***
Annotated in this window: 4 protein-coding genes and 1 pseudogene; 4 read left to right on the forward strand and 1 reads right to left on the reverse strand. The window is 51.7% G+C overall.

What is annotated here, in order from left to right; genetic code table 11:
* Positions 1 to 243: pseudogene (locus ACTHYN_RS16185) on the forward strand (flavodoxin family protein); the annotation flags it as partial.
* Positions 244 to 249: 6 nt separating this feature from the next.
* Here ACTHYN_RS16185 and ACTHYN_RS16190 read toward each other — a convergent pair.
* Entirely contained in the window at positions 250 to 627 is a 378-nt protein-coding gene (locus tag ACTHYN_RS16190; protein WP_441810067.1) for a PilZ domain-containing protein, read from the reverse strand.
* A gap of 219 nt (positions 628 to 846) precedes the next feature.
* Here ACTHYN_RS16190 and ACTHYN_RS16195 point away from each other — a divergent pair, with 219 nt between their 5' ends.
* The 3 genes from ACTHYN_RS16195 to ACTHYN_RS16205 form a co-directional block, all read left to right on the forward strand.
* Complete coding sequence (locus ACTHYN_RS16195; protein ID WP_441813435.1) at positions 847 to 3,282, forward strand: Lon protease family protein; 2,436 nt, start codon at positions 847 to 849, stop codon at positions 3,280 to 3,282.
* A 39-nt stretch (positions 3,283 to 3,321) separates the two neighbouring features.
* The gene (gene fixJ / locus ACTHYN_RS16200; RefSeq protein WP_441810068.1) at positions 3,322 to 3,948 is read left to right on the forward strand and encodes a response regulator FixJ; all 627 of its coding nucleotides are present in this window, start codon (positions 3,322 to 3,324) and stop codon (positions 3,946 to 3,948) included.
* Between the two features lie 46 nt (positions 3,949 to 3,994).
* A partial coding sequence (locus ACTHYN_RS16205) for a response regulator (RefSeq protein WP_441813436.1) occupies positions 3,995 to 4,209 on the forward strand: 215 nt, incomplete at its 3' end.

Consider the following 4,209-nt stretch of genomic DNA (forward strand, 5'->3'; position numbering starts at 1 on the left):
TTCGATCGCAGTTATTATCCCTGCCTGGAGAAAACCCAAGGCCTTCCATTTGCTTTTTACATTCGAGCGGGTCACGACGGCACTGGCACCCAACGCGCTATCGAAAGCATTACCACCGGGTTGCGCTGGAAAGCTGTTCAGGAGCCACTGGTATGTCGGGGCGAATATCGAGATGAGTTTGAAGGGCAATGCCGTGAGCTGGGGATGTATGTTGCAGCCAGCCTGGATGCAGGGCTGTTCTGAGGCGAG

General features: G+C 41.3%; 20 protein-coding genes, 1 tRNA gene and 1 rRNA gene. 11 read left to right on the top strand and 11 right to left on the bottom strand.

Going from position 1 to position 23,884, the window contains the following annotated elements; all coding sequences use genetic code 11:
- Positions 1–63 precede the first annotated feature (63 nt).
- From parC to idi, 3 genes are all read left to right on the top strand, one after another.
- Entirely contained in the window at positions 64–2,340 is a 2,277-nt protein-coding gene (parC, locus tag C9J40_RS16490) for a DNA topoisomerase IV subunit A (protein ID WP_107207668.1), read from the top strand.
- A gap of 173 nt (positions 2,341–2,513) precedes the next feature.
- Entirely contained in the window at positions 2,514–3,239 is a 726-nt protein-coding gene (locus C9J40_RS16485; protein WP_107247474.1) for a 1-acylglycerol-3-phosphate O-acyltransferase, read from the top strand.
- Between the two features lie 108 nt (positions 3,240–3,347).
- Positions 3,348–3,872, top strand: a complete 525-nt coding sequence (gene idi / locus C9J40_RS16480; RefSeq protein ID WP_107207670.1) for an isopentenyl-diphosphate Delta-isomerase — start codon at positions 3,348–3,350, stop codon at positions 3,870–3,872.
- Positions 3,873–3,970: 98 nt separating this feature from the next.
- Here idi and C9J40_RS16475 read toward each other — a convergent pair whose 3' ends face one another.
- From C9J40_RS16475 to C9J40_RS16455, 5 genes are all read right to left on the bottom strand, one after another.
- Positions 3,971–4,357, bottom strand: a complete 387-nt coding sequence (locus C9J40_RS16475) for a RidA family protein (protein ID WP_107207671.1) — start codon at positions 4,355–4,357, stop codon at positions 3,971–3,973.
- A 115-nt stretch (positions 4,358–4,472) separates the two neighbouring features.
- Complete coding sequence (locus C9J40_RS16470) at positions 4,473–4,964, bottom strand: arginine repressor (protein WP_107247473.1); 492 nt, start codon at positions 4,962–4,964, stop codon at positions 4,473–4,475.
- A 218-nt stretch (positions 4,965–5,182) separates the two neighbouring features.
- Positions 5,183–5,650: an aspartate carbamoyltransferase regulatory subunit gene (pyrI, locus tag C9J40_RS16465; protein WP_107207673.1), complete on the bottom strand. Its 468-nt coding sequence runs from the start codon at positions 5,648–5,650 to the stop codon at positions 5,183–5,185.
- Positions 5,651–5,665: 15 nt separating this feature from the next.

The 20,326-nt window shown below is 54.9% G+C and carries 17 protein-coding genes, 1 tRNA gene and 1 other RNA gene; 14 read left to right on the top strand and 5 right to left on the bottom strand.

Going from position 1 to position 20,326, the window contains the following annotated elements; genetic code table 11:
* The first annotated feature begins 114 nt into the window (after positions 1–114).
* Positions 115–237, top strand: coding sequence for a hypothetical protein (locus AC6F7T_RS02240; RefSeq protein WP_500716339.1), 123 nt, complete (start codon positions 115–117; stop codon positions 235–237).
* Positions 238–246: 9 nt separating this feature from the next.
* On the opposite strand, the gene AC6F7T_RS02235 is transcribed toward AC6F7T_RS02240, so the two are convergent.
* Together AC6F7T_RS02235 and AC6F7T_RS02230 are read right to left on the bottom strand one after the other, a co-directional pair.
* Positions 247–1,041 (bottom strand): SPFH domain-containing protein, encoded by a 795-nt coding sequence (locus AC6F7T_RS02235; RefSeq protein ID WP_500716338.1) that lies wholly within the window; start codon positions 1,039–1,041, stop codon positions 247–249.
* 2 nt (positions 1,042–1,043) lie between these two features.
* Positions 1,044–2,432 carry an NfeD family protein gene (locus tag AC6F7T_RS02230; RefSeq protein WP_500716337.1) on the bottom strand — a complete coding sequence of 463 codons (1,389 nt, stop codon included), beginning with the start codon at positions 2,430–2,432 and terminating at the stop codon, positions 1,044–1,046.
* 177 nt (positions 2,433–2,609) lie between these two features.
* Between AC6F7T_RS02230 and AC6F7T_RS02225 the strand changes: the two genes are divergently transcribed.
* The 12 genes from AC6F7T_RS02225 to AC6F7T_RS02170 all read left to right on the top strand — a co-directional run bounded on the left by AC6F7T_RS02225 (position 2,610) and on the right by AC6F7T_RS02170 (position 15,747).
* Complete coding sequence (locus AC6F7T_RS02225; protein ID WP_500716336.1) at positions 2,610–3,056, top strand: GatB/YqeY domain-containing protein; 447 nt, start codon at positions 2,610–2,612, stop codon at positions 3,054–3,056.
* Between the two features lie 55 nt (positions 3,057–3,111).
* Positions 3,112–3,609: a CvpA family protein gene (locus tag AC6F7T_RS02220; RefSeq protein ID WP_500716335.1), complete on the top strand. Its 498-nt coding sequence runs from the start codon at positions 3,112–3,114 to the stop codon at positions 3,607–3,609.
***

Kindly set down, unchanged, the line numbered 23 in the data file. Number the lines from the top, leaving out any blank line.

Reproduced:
- Entirely contained in the window at positions 2,514–3,239 is a 726-nt protein-coding gene (locus C9J40_RS16485; protein WP_107247474.1) for a 1-acylglycerol-3-phosphate O-acyltransferase, read from the top strand.